Last week, the West Virginia Supreme Court of Appeals unveiled its much-anticipated revisions to the Rules of Appellate Procedure, and in the process announced ten seminars – open to the public – detailing the proposed rule changes. A list of those meetings and additional information about the proposed rules can be found in the Supreme Court of Appeals’ press release on the matter here:

While many things about these proposed rules are groundbreaking, including the issuance of decisions on the merits on every appeal as an alternative to the creation of a statewide intermediate appellate court – something debated heartily in the Mountain State the last several years – one proposed change is particularly noteworthy for employment practitioners in West Virginia.

A new Rule 15 would be created, which would be a separate Rule of Appellate Procedure governing appeals to the Supreme Court from final orders of the West Virginia Human Rights Commission, and from final orders of the Kanawha County Circuit Court after an appeal of a West Virginia Human Rights Commission order. According to the Clerk’s comments at the end of the proposed Rule, the intent of new proposed Rule 15 is to create a unified process for human rights appeals under the applicable West Virginia Code provisions. Most importantly, the new proposed rule does not require that a party wishing to challenge either type of final order to file a Notice of Appeal (as with other appeals) and instead allows for the appeal to be accomplished by simply filing an appeal brief and an appendix to go with it.

While other proposed new rules deal with specialized appellate practice in family law matters, abuse and neglect cases, and workers’ compensation proceedings, those procedures are already covered in some form or another in the current Rules of Appellate Procedure. Only new proposed rule 15 and new proposed rule 14 governing Public Service Commission appeals carve out an entirely separate new procedural rule for appeals of a particular subject matter to the West Virginia Supreme Court of Appeals. The decision to propose such a rule by the State’s Supreme Court indicates how specialized and important Human Rights Act practice has become in West Virginia.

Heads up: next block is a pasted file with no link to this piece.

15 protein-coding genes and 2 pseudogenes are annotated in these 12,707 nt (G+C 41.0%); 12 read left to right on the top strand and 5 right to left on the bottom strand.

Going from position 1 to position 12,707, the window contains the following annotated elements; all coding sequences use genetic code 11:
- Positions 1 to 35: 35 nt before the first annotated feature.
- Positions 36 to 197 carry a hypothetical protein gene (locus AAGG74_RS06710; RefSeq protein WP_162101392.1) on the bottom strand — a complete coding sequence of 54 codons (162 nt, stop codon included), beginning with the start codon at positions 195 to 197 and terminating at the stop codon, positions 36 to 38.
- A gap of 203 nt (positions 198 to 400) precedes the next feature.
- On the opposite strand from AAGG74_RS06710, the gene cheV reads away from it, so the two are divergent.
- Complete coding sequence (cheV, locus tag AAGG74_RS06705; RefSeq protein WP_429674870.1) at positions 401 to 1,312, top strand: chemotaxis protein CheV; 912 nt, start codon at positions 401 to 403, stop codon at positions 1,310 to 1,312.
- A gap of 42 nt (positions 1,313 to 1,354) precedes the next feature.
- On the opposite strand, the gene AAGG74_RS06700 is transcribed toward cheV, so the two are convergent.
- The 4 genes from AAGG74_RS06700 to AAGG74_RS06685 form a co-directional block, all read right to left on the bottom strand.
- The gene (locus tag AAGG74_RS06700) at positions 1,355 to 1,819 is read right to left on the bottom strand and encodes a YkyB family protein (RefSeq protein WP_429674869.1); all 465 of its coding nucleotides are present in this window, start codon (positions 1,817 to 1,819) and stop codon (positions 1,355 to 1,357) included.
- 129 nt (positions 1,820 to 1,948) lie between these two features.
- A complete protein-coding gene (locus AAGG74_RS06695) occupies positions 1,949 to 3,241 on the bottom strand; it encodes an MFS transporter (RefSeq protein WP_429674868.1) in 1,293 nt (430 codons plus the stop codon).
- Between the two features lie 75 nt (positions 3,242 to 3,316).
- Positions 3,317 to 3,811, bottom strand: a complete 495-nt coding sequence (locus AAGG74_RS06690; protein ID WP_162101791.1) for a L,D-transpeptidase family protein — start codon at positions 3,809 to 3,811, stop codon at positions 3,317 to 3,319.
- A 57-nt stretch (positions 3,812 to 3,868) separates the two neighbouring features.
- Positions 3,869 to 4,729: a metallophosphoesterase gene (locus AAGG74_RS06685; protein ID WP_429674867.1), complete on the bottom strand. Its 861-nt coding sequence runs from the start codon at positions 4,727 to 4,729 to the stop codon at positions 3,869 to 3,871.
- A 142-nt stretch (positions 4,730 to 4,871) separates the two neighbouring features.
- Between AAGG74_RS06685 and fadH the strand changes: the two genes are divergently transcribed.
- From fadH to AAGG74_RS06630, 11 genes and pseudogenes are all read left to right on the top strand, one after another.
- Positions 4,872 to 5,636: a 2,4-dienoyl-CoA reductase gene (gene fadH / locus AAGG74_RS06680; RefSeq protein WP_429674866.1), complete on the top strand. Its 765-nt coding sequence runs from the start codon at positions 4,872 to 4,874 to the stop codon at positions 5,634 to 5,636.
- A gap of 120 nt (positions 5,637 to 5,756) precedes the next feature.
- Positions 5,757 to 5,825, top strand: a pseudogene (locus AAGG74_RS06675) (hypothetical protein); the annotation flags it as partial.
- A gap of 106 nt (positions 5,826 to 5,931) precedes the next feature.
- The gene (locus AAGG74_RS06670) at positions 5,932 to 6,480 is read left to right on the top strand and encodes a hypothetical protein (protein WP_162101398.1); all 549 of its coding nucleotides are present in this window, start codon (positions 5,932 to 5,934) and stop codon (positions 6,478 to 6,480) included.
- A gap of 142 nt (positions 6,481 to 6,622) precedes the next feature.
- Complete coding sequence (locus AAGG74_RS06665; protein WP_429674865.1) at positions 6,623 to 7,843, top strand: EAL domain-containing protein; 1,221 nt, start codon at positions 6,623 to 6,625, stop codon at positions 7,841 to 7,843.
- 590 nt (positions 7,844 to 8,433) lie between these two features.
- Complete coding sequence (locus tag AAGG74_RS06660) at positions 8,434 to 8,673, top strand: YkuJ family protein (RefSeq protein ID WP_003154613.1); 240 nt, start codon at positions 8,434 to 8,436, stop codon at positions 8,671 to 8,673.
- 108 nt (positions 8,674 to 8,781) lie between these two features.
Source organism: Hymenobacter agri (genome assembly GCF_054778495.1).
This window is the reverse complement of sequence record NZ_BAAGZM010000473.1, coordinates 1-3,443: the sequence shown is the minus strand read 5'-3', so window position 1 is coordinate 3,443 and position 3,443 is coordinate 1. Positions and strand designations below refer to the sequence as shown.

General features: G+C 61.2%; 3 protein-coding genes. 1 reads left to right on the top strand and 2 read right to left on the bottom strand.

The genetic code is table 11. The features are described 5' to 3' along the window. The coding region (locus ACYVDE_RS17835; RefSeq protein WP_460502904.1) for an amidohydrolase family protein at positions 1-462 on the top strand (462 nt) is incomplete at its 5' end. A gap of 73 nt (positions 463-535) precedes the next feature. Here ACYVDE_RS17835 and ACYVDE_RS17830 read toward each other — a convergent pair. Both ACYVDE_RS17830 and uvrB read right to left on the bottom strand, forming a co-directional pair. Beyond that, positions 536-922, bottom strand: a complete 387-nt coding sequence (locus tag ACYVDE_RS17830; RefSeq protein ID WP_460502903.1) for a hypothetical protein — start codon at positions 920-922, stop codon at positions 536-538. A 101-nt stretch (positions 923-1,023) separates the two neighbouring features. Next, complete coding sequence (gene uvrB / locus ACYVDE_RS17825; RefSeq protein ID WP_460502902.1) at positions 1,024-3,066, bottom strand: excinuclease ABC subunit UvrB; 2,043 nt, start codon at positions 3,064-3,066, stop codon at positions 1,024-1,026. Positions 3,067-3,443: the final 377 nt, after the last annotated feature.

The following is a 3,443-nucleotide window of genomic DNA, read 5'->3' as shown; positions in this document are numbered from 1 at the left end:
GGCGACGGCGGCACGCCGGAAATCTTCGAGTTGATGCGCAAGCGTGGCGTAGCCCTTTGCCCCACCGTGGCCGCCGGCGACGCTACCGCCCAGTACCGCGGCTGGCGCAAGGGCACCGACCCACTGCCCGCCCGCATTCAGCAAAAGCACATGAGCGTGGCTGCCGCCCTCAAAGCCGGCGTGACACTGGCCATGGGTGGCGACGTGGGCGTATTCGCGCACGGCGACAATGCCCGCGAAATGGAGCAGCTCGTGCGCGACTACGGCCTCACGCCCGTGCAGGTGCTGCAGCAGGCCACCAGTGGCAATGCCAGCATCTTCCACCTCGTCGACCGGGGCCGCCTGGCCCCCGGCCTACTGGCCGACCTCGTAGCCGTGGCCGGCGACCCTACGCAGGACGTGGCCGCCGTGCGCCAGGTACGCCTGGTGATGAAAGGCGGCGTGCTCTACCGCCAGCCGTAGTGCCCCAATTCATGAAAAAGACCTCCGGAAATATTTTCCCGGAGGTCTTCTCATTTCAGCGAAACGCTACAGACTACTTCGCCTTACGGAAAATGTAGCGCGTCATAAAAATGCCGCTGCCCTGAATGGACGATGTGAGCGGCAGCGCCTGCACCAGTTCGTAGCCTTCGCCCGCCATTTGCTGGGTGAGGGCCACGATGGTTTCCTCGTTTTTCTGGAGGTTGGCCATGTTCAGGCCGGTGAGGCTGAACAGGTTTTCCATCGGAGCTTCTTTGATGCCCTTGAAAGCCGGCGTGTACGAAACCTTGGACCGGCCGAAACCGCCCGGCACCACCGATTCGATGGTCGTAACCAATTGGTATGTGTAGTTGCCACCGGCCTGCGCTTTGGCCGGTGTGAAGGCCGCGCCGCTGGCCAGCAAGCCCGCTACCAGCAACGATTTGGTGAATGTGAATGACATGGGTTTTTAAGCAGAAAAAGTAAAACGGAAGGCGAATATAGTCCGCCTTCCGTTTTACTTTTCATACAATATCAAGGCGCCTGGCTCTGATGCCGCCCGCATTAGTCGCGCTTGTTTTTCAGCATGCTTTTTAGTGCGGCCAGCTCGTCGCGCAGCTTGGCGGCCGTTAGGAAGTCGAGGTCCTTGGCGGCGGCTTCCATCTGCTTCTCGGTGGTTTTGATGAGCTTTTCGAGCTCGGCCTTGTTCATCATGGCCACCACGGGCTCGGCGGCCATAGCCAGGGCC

The period for submitting public comments in response to the proposed rules concludes on July 19, 2010. The Court ultimately anticipates the new rules will become effective on December 1, 2010.

Jim Wright concentrates his practice in the area of complex and commercial litigation, particularly in the areas of energy, labor and employment and construction law as well as other business matters. He has also represented professionals before state licensure boards. During his career, he has tried numerous cases in state and federal courts throughout West Virginia and Ohio. He has also argued cases before the United States Court of Appeals for the Sixth Circuit, the West Virginia Supreme Court of Appeals and various appellate courts in the State of Ohio. Jim is a also a recognized leader in the profession, having served as a member of the West Virginia State Bar Board of Governors and currently serving as the State Bar’s Vice President.
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» Read the full biography of James C. Wright at Steptoe & Johnson

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